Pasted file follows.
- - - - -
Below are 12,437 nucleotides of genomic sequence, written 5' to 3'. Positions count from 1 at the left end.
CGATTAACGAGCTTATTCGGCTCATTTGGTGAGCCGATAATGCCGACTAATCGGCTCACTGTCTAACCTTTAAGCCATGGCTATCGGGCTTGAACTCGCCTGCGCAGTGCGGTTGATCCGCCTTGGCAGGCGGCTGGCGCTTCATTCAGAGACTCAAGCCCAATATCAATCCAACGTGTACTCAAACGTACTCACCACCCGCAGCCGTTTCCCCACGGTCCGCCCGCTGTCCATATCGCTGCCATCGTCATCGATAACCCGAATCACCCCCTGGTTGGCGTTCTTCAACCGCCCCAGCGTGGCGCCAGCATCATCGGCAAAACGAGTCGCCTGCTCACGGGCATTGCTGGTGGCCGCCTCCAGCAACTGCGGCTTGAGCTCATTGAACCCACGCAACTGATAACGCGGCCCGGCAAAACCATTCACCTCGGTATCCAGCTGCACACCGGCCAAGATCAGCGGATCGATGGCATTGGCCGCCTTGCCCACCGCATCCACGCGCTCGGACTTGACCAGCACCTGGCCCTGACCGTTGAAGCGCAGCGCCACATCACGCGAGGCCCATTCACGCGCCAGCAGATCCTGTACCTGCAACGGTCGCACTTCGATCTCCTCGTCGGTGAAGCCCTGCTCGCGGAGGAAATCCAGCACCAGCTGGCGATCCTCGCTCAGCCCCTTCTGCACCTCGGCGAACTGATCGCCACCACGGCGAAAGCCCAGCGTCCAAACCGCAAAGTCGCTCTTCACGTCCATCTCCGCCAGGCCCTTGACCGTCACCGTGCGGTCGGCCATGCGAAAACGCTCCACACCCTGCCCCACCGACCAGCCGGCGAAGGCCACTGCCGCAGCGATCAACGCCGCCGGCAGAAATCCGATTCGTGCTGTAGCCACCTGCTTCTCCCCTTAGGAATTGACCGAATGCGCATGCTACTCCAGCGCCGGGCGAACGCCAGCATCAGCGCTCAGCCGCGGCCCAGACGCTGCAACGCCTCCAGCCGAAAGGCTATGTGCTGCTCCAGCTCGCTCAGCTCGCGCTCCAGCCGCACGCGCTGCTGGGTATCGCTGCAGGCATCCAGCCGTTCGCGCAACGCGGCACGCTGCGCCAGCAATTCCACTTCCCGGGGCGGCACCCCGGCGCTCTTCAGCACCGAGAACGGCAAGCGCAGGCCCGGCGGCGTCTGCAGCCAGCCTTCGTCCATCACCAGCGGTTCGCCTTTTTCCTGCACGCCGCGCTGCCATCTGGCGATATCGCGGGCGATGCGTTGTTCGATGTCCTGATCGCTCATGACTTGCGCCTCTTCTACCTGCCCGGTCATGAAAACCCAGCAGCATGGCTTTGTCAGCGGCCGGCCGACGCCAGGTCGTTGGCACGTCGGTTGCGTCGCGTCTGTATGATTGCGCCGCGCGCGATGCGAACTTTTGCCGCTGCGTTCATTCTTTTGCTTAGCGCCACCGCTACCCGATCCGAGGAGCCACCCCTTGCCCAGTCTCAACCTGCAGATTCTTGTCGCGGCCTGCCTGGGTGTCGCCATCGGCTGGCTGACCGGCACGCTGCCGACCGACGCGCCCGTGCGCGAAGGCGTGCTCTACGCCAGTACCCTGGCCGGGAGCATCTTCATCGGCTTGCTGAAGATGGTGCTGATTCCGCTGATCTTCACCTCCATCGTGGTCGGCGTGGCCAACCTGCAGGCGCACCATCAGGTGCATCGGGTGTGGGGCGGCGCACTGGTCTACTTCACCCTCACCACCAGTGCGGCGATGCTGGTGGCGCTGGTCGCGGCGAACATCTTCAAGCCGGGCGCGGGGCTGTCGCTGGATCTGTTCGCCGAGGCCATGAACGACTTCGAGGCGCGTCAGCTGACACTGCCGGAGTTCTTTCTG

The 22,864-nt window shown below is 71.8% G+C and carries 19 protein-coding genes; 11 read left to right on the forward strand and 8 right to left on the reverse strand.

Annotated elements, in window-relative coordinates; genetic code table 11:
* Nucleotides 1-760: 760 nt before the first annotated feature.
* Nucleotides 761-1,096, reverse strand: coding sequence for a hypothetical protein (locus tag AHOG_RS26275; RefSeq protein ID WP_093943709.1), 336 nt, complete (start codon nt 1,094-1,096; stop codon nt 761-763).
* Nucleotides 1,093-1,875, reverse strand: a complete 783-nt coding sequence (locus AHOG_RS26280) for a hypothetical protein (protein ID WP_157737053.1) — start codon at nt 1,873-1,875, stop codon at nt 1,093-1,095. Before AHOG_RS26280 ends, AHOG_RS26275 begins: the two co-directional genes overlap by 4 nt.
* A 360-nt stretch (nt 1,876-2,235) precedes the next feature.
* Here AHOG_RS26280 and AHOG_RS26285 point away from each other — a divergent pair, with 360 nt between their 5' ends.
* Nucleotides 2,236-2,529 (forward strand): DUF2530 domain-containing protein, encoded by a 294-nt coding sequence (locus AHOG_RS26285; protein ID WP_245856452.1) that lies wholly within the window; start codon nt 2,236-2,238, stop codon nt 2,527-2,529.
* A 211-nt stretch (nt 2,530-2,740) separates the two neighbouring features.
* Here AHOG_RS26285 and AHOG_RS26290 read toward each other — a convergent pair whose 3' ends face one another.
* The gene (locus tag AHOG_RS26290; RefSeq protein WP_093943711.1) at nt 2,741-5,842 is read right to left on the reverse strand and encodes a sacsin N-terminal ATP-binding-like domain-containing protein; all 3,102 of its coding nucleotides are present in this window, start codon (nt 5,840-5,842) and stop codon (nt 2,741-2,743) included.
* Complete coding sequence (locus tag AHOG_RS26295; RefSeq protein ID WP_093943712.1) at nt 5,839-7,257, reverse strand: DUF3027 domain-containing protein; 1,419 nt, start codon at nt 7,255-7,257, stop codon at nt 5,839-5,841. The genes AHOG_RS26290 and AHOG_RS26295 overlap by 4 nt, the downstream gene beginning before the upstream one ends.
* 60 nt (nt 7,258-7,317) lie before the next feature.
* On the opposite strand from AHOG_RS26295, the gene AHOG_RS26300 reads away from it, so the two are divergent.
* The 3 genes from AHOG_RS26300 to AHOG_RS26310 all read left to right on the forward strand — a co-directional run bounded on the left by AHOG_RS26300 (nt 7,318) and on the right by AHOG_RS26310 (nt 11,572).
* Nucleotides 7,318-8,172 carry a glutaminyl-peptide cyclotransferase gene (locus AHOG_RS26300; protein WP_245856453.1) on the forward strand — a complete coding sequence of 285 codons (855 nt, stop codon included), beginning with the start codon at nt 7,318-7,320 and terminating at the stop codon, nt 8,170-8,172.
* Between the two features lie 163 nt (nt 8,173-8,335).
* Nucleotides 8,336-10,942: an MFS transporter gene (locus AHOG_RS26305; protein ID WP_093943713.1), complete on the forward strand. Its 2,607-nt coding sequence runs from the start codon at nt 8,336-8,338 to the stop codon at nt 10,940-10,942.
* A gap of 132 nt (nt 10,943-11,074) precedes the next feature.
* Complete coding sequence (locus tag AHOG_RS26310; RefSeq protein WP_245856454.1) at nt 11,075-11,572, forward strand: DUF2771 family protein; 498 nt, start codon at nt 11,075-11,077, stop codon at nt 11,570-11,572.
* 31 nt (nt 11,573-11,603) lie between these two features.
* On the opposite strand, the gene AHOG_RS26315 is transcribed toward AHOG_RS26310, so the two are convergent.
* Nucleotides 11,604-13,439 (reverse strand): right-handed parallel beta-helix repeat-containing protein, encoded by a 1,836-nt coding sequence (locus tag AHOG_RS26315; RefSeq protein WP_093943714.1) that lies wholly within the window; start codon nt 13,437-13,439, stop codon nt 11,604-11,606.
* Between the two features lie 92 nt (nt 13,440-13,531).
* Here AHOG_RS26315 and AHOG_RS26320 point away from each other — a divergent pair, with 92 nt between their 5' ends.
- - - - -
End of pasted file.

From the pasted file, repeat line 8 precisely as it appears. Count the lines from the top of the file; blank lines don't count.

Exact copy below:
* A 360-nt stretch (nt 1,876-2,235) precedes the next feature.